|By Marketwired .||
|June 3, 2014 01:01 PM EDT||
SILVER SPRING, MD -- (Marketwired) -- 06/03/14 -- The Association of Public Health Laboratories (APHL) is pleased to announce the winners of its annual awards for outstanding achievements in laboratory science, creative approaches to solving today's public health challenges and exemplary support of laboratories serving the public's health. Awardees were honored during a ceremony at the 2014 APHL Annual Meeting & Eighth Government Environmental Laboratory Conference in Little Rock, Arkansas.
The following awards were presented:
Champion of the Public Health Laboratory - This award recognizes federal, state and local elected officials and executive branch employees who have recognized the importance of state and local governmental laboratories that perform testing of public health significance either through support of legislation or federal agency decisions.
- Senator Kay Hagan, North Carolina
Lifetime Achievement Award - This award recognizes individuals who have established a history of distinguished service to APHL, made significant contributions to the advancement of public health laboratory science or practice, exhibited leadership in the field of public health, and/or positively influenced public health policy on a national or global level. This year's award is shared by two honorees:
- Dr. Steve Hinrichs, professor and chair of the Department of Pathology and Microbiology at the University of Nebraska Medical Center
- Dr. Mary Gilchrist, consultant in biosafety and public health
Presidential Award - The presidential award recipient is selected by the APHL president and given to individuals who have made significant contributions to the Association's work to promote policies that strengthen public health laboratories.
- Dr. May Chu, assistant director for public health, Office of Science and Technology Policy, Executive Office of the President of the United States
Healthiest Laboratory Award - This award is given to member laboratories committed to safety, environmental process, environmental policy, and employee health and wellness.
- First place winner: New York State Department of Agriculture and Markets Laboratory
- Runner-Up: Minnesota Public Health Laboratory Division
- Honorable Mention: Florida Department of Health Bureau of Public Health Laboratories
Silver Award - This award honors a laboratorian with 10 to 15 years of service in a governmental laboratory (either public health or environmental/agricultural laboratory). The honoree is recognized as a leader both within their home laboratory as well as outside their laboratory.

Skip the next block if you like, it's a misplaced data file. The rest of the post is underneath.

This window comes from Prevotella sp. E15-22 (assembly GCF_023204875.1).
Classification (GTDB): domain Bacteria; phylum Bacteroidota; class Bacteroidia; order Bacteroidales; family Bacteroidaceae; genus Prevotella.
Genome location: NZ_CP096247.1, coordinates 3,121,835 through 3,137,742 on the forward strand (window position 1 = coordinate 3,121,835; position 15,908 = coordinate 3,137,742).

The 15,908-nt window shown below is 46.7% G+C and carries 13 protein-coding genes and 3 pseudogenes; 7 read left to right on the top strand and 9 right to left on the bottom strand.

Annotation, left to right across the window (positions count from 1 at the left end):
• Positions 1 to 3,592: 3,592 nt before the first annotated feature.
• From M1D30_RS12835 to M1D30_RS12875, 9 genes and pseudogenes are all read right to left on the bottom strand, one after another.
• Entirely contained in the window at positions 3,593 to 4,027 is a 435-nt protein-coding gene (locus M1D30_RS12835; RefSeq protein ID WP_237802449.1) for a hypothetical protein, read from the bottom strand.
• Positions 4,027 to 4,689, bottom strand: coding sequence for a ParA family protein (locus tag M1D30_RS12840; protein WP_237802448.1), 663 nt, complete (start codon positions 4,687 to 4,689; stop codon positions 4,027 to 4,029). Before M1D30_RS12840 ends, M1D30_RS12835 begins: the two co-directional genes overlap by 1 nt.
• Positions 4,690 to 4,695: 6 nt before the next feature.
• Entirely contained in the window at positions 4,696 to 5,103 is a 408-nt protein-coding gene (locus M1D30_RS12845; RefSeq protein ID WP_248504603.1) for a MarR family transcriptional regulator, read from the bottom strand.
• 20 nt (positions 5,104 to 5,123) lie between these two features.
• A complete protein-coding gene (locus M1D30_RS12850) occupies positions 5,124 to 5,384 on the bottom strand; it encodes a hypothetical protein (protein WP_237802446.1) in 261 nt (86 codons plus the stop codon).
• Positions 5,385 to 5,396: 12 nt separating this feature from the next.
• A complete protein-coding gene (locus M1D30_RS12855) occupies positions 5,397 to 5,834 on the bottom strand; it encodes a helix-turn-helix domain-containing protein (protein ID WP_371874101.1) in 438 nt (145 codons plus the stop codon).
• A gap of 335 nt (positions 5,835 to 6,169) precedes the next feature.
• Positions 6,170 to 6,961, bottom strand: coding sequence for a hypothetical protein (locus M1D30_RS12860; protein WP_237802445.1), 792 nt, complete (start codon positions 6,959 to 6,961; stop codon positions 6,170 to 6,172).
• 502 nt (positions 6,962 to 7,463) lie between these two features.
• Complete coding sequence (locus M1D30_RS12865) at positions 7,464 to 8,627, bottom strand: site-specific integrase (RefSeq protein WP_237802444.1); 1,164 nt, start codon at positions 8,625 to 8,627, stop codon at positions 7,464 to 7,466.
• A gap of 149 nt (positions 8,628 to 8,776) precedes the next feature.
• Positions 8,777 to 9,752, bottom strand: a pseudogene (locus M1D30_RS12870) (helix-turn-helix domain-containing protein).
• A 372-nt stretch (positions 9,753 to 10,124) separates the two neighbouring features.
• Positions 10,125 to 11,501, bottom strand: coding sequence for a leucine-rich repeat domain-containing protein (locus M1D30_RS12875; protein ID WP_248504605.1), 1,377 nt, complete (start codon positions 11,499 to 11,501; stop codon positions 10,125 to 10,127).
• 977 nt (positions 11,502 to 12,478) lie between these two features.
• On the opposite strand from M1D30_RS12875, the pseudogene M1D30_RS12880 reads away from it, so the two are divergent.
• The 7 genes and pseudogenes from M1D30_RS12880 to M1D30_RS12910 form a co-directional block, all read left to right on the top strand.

- Dr. Sanwat Chadhuri, chief of the chemical and environmental laboratory at the Utah Public Health Laboratory
Emerging Leader Award - This award honors a laboratorian whose leadership has been instrumental in one or more advances in laboratory science, practice, management, policy or education.
- Dr. Scott Shone, newborn screening program manager at the New Jersey Department of Health's Public Health and Environmental Laboratories
On the Front Line Award - This award honors an individual or laboratory outside of the APHL membership who makes significant contributions to the advancement of public health laboratory science and/or practice.
- Lara Phelps, senior advisor and quality assurance officer in the Office of the Science Advisor at the U.S. Environmental Protection Agency
Thomas E. Maxson Education, Training and Workforce Development Award - This award is given to an APHL member who is a public health or clinical laboratory practitioner, trainer or educator who has made significant contributions to public health laboratory practice by creating, delivering or developing continuing education opportunities, programs, policies or practices for the laboratory community. This year's award is shared by two honorees:
- Dr. Christina Egan, chief of biodefense at the Wadsworth Center, New York State's Public Health Laboratory
- Dr. Martin Evans, consultant in public health informatics
The Association of Public Health Laboratories (APHL) works to strengthen laboratory systems serving the public's health in the US and globally. APHL's member laboratories protect the public's health by monitoring and detecting infectious and foodborne diseases, environmental contaminants, terrorist agents, genetic disorders in newborns and other diverse health threats.
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